According to the statement, which was issued personally by the governor, “in response to the latest falsehoods to emerge from Alhaji Atiku Abubukar”.
“He has a record of spewing outright lies and innuendo against my person.
As we struggle to build a law-abiding society and secure progressive outcomes for our people, we cannot allow the triumph on these shores of those who will have us move to a post-factual world. Not even from a man as practiced as Alhaji Atiku is in the dark arts of damaging other people through a campaign of lies from him and his media machine.
Therefore, I am constrained to provide a response to the fake news and irresponsible revision of recent history by Alhaji Atiku.
I never had anything to do with the incorporation of Transcorp. Those that established that company and fronted it like Festus Odimegwu, Tony Elumelu, Otunba Lawal Solarin and Ndi Okereke-Onyiuke are still around and alive. As such I could not have and did not offer Alhaji Atiku any shares in Transcorp. I declined the shares that were offered to me. Having done that, how could I have offered anyone shares?
In fact, I advised President Olusegun Obasanjo, Alhaji Atiku and then finance minister Ngozi Okonjo-Iweala not to accept the shares that were then being offered by the promoters of Transcorp. My counsel to them was based on the grounds that they would face conflicts of interest when Transcorp bids for privatization assets. At the time Alhaji Atiku and Ngozi were chair and vice-chair of the National council on Privatization, and were particularly directly involved in approving the sales of state-owned enterprises and assets.
It is too late in the day to try to pretend that the fiasco concerning the attempt by then Senators Ibrahim Mantu and Jonathan Zwingina to extort money from me for Senate clearance never happened. All Alhaji Atiku has just done is confirm that he paid the Senators, as I revealed in Page 139 of my book.
When I published The Accidental Public Servant in 2013, Alhaji Atiku unleashed his media team in a campaign of vilification. Despite the viciousness of the attacks, they did not contest or explain away his shenanigans that were detailed in the book, from the Ericsson manoeuvre, to the Abuja water treatment plant contract and his obsession with marabouts and their assurances of the political big prize. He might also consider a full reckoning for what he and his acolytes did with public funds in the PTDF imbroglio, rather than indulging the usual bold face of the Nigerian big-man.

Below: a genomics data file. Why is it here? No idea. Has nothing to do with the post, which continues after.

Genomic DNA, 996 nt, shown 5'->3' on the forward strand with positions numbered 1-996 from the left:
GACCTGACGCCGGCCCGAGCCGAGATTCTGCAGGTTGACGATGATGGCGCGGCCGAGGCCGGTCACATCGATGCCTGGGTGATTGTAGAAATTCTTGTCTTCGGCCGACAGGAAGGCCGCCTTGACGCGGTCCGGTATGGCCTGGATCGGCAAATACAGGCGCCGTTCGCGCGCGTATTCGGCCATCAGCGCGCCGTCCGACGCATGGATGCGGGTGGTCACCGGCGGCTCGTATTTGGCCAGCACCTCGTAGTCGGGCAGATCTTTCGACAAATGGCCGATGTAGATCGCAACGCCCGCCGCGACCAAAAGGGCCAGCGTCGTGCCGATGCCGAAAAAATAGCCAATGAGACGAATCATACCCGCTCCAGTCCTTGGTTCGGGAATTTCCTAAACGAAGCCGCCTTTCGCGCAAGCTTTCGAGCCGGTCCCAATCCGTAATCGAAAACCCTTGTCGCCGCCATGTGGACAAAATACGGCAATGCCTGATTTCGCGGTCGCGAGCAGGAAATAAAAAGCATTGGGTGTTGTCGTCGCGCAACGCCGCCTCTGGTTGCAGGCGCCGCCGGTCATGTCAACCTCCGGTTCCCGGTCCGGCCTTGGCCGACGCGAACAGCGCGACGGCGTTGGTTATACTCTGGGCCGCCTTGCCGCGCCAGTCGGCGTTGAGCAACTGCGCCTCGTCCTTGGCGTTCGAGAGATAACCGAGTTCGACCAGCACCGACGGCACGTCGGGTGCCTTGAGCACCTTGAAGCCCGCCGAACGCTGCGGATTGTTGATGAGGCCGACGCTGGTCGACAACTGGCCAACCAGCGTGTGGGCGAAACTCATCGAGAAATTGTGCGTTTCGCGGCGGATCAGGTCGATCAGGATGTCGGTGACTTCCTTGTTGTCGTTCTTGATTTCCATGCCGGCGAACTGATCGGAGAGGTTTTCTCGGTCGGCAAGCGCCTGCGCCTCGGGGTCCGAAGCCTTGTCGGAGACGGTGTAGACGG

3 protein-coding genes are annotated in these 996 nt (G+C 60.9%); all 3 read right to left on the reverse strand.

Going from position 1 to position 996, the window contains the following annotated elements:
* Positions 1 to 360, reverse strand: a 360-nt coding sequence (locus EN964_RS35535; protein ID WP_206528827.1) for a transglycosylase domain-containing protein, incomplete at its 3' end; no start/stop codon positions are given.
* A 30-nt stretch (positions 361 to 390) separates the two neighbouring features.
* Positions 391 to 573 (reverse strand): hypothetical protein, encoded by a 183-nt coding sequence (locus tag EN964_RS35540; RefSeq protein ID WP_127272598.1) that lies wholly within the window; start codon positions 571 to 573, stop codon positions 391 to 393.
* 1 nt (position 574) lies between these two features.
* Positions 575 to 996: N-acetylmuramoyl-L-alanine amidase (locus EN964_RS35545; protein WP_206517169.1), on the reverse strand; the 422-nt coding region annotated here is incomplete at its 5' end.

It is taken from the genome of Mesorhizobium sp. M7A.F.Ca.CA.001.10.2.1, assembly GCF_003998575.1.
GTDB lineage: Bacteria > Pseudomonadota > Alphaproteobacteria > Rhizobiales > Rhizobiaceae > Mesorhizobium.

As a federal public servant, my oath of allegiance appropriately stood with the Federal Republic of Nigeria, not the big men whose conduct I was privileged to witness at close quarters. People like Alhaji Atiku think that loyalty to them should be the goal of a public officer, and that it should trump the oath of allegiance to the country.
Our Alhaji Atiku is already running for 2019, and he thinks that he can make people like us collateral damage in his attempt to rejuvenate his image. This obsession for power inclined him to support the rebellion against the party that manifested in the National Assembly, and is continuing with obvious disrespect for the incumbent president. Everyone knows that I support and will continue to work for the success of President Muhammadu Buhari as he leads our country through tough times.
Everyone is entitled to rehabilitation. But that often requires coming clean with the people. Can Alhaji Atiku explain the findings in the report of the United States Senate Permanent Sub-Committee on Investigations which detailed a pattern of wire transfers of more than USD 40m from offshore companies like Siemens into bank accounts controlled by him and one of his wives. The report detailing the US Senate findings is online, as one of four case histories of foreign corruption in the USA. Alhaji Atiku should tell a better tale of why he is avoiding America.
Someone as obsessed by Nigeria’s presidency as he is, should clear up such matters conclusively. We wait to see how well he does with that.”